The Best of Everything (A Film Study of Codependence, Abandonment, Denial, and Differentiation)
By: Karen
February 2, 2014

The Best of Everything is a movie made in 1959, complete with title song performed by Johnny Mathis. New York Times film critic, Howard Thompson, referred to it as a “handsome but curiously unstimulating drama.” On a superficial level, this is true. It is a predictable story of four ambitious women employed at a publishing house.  April Morrison, played by Diane Baker, is a secretary with the singular goal of finding a husband.  Barbara Lamont, played by Mary Hyer, is biding her time at the publishing house until she is discovered as an actress. Joan Crawford portrays Amanda Farrow, the brutal editor-in-chief who is single, independent, and needs no one. Finally, Hope Lange is Caroline Bender, a newly hired assistant who is intent on becoming an editor. Going deeper, this movie is a brilliant study of codependence; abandonment; denial; and finally, healthy differentiation.

April Morrison exists in a state of codependence. She has a needy little girl inside who can only experience self as a reflection of others. Her value is reliant on the roles she plays in their lives. Her need for belonging blinds her to the reality of her relationships. She enters quickly into a romance with a playboy, choosing not to recognize the lies he tells while seducing her. She becomes pregnant and is surprised to find out that their drive to a justice of the peace is really to a doctor for an abortion. She is devastated, ends up in the hospital and immediately enters into a relationship with the doctor treating her. While the movie does not follow this relationship to conclusion, ‘happily ever after’ is clearly insinuated. In real life it would most likely not end well. April needs to spend time understanding and nurturing her inner child, the needy little girl searching for affirmation and belonging. It is through this work she will achieve the peace of interdependent relationships.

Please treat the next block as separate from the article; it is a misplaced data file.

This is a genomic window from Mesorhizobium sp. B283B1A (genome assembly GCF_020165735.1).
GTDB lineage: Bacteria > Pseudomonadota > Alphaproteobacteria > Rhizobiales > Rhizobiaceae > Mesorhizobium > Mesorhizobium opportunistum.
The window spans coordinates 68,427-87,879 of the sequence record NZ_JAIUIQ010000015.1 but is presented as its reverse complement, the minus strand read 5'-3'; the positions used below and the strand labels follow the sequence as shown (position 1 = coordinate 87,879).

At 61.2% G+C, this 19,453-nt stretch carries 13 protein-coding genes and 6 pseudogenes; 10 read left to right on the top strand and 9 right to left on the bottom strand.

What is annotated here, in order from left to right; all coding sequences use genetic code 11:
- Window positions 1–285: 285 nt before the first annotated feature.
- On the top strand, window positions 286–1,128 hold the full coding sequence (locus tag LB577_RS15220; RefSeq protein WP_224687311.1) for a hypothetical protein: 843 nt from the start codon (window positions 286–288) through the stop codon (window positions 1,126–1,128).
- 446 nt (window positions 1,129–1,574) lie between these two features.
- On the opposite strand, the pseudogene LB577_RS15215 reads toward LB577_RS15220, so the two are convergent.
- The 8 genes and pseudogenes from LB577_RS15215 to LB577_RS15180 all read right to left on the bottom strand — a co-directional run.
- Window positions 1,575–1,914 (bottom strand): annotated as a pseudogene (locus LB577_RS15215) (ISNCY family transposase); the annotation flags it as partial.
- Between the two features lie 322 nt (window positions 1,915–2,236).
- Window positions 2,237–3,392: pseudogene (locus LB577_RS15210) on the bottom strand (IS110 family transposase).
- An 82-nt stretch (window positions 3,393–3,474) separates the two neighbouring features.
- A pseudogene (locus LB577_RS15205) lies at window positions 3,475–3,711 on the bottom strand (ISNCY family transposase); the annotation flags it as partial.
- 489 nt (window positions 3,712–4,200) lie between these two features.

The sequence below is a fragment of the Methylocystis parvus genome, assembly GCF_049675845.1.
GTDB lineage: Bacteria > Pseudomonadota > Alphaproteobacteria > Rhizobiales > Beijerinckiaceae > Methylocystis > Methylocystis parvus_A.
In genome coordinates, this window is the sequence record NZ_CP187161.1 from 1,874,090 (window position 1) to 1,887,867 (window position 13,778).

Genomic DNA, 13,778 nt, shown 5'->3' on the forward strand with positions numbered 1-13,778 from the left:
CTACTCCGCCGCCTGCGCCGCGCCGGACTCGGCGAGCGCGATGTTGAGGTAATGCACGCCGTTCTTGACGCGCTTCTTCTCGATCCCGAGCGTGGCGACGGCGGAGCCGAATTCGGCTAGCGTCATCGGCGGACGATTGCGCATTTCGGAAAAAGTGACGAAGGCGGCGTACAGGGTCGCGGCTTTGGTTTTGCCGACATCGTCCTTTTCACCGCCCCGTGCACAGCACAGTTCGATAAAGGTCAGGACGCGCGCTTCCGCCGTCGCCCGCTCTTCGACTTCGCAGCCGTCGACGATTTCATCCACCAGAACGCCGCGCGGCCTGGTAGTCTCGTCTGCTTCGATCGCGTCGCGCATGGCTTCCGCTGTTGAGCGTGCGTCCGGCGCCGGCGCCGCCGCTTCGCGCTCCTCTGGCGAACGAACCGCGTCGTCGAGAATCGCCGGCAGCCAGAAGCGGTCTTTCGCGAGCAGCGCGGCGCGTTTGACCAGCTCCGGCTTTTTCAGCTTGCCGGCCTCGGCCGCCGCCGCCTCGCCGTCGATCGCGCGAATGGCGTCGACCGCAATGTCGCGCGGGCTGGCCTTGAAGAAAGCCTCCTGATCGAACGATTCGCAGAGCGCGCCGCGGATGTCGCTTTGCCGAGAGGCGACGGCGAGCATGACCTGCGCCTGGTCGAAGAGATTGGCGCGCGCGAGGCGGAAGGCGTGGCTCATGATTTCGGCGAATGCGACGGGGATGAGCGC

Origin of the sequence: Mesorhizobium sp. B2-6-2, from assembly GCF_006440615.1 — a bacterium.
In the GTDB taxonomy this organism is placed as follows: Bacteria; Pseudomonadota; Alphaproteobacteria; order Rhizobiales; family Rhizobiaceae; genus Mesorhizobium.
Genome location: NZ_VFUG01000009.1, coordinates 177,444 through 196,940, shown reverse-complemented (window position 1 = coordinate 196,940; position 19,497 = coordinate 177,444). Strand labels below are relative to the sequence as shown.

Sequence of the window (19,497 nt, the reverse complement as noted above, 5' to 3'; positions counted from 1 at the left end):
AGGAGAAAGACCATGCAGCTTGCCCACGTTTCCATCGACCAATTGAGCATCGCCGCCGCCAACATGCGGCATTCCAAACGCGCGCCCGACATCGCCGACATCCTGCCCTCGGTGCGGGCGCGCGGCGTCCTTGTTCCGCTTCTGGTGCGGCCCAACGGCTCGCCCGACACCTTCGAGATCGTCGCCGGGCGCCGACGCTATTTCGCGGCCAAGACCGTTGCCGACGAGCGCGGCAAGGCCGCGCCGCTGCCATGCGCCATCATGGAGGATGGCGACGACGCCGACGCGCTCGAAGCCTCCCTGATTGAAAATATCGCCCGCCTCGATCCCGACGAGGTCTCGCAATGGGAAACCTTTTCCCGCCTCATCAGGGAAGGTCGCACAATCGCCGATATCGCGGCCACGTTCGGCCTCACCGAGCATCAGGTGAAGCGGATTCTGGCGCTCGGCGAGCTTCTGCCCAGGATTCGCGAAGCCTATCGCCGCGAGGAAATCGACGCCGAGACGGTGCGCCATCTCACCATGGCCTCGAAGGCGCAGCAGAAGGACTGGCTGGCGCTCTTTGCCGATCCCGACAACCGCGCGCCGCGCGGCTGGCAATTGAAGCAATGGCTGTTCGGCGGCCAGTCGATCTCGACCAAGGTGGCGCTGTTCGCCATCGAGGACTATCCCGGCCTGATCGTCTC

Barbara Lamont is desperate in her abandonment, which we see triggered over and over. She becomes romantically involved with stage director David Savage. He eventually tells her she will not be cast in his play as he walks away. She begs him not to leave her and cries that she will do anything, even work as an understudy. He returns and her desperation grows as the relationship pathetically limps  along. David comes into his bedroom to find Barbara looking through his dresser for evidence of his unfaithfulness. When he kicks her out, she begs again to no avail. Her roommates are not home when she returns to her apartment. She searches frantically from one room to another, collapsing to the floor realizing she is alone. In her next scene, she is on the fire escape outside David’s apartment window, listening to his encounter with another woman. Upon being discovered, she trips and falls to her death while running down the fire escape.  I was fascinated by this character, wondering what experiences had created her monster within. I would so love to work with Barbara to determine the source of her abandonment, learn to identify the triggers, and understand that they will never go away but can be managed.